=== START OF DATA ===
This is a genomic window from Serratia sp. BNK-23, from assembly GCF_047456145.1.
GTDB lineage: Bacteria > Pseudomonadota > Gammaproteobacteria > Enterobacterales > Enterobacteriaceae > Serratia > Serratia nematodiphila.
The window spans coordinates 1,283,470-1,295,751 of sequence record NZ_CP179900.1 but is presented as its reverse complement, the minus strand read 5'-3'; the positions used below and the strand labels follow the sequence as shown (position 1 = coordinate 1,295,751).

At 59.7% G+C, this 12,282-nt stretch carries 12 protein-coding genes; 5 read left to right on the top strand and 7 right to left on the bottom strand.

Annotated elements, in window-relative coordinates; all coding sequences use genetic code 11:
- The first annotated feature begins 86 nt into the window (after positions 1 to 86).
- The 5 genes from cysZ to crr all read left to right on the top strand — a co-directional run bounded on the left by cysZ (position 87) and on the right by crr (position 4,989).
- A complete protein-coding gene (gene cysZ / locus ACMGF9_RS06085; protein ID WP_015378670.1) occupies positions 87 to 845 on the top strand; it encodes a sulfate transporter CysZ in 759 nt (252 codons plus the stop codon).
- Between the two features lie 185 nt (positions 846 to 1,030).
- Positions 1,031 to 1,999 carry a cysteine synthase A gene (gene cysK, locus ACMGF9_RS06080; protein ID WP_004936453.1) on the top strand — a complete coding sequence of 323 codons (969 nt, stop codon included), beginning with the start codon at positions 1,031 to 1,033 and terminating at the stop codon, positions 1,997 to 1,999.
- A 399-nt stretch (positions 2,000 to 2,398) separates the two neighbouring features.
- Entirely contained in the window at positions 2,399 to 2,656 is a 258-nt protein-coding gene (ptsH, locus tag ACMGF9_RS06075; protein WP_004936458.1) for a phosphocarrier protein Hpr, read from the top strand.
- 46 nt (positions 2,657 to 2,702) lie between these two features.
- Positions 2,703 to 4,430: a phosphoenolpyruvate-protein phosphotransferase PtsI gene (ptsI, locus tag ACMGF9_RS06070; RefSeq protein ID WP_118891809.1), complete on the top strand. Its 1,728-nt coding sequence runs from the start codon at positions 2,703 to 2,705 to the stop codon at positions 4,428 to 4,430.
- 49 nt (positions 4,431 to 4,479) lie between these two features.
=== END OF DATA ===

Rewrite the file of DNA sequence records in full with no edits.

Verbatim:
This is a genomic window from Serratia sp. BNK-23, from assembly GCF_047456145.1.
GTDB lineage: Bacteria > Pseudomonadota > Gammaproteobacteria > Enterobacterales > Enterobacteriaceae > Serratia > Serratia nematodiphila.
The window spans coordinates 1,283,470-1,295,751 of sequence record NZ_CP179900.1 but is presented as its reverse complement, the minus strand read 5'-3'; the positions used below and the strand labels follow the sequence as shown (position 1 = coordinate 1,295,751).

At 59.7% G+C, this 12,282-nt stretch carries 12 protein-coding genes; 5 read left to right on the top strand and 7 right to left on the bottom strand.

Annotated elements, in window-relative coordinates; all coding sequences use genetic code 11:
- The first annotated feature begins 86 nt into the window (after positions 1 to 86).
- The 5 genes from cysZ to crr all read left to right on the top strand — a co-directional run bounded on the left by cysZ (position 87) and on the right by crr (position 4,989).
- A complete protein-coding gene (gene cysZ / locus ACMGF9_RS06085; protein ID WP_015378670.1) occupies positions 87 to 845 on the top strand; it encodes a sulfate transporter CysZ in 759 nt (252 codons plus the stop codon).
- Between the two features lie 185 nt (positions 846 to 1,030).
- Positions 1,031 to 1,999 carry a cysteine synthase A gene (gene cysK, locus ACMGF9_RS06080; protein ID WP_004936453.1) on the top strand — a complete coding sequence of 323 codons (969 nt, stop codon included), beginning with the start codon at positions 1,031 to 1,033 and terminating at the stop codon, positions 1,997 to 1,999.
- A 399-nt stretch (positions 2,000 to 2,398) separates the two neighbouring features.
- Entirely contained in the window at positions 2,399 to 2,656 is a 258-nt protein-coding gene (ptsH, locus tag ACMGF9_RS06075; protein WP_004936458.1) for a phosphocarrier protein Hpr, read from the top strand.
- 46 nt (positions 2,657 to 2,702) lie between these two features.
- Positions 2,703 to 4,430: a phosphoenolpyruvate-protein phosphotransferase PtsI gene (ptsI, locus tag ACMGF9_RS06070; RefSeq protein ID WP_118891809.1), complete on the top strand. Its 1,728-nt coding sequence runs from the start codon at positions 2,703 to 2,705 to the stop codon at positions 4,428 to 4,430.
- 49 nt (positions 4,431 to 4,479) lie between these two features.